Sunday 10th December 2017 at 7.30pm, Great Hall, Dartington
The choir is pleased to announce that this Christmas it will bring one of the most popular works in the choral repertoire to the Dartington Great Hall.
Under the direction of Simon Capet, the choir’s Music Director, and accompanied by his orchestra the Dartington Sinfonietta led by Mary Eade, the choir will perform Mendelssohn’s fiery and impassioned oratorio Elijah’. Soloists Catherine Hamilton (soprano), Alison Kettlewell (mezzo-soprano), James Way (tenor) and Darren Jeffery (bass-baritone) complete the concert’s line-up of performers.
This is a work of dramatic extremes, from fire and brimstone to moments of sublimity and wonder. The choir will sing in English, just as when Mendelssohn premiered Elijah’ at Birmingham Town Hall in 1846 – its first performance by nearly 300 singers was dazzlingly successful, after rehearsals that were described as frenzied.
Drawn from episodes in the Old Testament, the oratorio shows the prophet Elijah struggling to rescue his people in Israel from the worship of pagan gods, to bring them to faith in his one true God.
The first part begins with Elijah’s prophecy of a terrible drought, as punishment for their pagan decadence. Driven into hiding in the desert, he later returns to challenge the followers of Baal, and when their false god fails them in some of the oratorio’s most dramatic scenes, they repent and turn to the true god, who then sends torrential rain.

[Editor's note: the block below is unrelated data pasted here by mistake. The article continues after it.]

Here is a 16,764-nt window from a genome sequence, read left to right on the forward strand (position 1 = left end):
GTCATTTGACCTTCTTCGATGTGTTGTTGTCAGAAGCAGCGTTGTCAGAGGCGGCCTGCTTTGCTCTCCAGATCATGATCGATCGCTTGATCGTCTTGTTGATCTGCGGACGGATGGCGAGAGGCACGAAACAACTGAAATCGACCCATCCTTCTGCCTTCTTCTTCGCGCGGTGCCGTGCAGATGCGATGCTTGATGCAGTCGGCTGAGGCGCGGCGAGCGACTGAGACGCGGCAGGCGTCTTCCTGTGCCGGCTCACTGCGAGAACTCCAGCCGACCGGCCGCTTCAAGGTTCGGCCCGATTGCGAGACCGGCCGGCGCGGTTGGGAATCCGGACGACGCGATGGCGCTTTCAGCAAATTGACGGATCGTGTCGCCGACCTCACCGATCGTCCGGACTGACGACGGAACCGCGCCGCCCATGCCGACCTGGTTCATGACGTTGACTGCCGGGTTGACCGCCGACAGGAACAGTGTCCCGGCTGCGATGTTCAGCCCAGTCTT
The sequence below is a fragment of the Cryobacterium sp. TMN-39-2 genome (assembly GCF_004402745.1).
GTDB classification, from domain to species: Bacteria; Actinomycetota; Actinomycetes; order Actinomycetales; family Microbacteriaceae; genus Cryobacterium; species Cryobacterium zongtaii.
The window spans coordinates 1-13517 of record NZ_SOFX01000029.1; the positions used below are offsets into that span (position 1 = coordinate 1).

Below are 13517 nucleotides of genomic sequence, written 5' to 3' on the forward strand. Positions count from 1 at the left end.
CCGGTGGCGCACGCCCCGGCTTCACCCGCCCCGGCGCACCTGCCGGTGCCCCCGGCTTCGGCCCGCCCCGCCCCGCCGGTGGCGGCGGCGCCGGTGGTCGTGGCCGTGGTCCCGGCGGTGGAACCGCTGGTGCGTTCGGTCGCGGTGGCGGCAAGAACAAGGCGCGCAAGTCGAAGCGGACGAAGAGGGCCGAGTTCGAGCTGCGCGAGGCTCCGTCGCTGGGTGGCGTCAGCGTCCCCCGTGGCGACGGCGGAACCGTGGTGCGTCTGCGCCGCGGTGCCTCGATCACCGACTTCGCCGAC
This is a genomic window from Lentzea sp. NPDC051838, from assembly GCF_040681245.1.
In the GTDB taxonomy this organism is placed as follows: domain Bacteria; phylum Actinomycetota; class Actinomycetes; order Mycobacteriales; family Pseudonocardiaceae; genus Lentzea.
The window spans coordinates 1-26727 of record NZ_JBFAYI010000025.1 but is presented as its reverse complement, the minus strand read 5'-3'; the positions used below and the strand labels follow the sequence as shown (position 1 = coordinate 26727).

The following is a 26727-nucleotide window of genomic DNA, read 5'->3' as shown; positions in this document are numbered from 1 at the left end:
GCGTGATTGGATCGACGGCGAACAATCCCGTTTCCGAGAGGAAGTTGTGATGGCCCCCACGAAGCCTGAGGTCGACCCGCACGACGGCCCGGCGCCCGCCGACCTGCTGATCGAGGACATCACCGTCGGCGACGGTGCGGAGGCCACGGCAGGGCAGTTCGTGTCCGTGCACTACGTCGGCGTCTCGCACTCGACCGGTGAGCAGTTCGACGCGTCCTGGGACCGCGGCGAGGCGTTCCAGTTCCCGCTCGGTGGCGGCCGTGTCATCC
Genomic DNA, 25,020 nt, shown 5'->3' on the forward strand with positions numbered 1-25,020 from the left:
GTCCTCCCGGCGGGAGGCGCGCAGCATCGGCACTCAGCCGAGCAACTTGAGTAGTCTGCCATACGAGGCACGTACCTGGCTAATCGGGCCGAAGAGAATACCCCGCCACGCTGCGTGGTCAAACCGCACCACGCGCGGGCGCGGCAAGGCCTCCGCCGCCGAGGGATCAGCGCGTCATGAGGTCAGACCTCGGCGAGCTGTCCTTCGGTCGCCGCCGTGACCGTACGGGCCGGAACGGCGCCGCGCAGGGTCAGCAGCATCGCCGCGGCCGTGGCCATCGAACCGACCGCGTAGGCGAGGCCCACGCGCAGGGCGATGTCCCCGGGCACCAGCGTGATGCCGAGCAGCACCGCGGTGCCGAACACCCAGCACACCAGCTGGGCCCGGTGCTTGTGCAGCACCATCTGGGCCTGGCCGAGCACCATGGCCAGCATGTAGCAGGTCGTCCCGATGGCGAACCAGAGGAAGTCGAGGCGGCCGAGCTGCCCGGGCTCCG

In the second part, Elijah still has to confront the people’s pagan rulers, and once again flees to the desert; but after a time of loneliness and introspection there, he has a vision of the Lord and finally ascends to heaven in a chariot of fire, taken up by a whirlwind.
This oratorio looks back towards Bach and Handel, whom Mendelssohn passionately admired, but also forward into developing Romanticism. However, the work took its toll on Mendelssohn: exhausted by intense composition and rehearsals, he died just over a year after the premiere, aged 38. It could be said to be his own requiem, as he identified a great deal with Elijah, someone troubled by decadence and emptiness in contemporary society. The work is loved for its outstanding complexity and virtuosity as much as for its emotional power and beauty.
Tickets (£18; students/U16s £7.50) are available from the Dartington Box Office (01803 847 070 or by emailing the firstname.lastname@example.org
Philip R Buttall
(The photo caption is: Top row (L-R) Catherine Hamilton / Alison Kettlewell Bottom Row (L-R) James Way / Darren Jeffrey)
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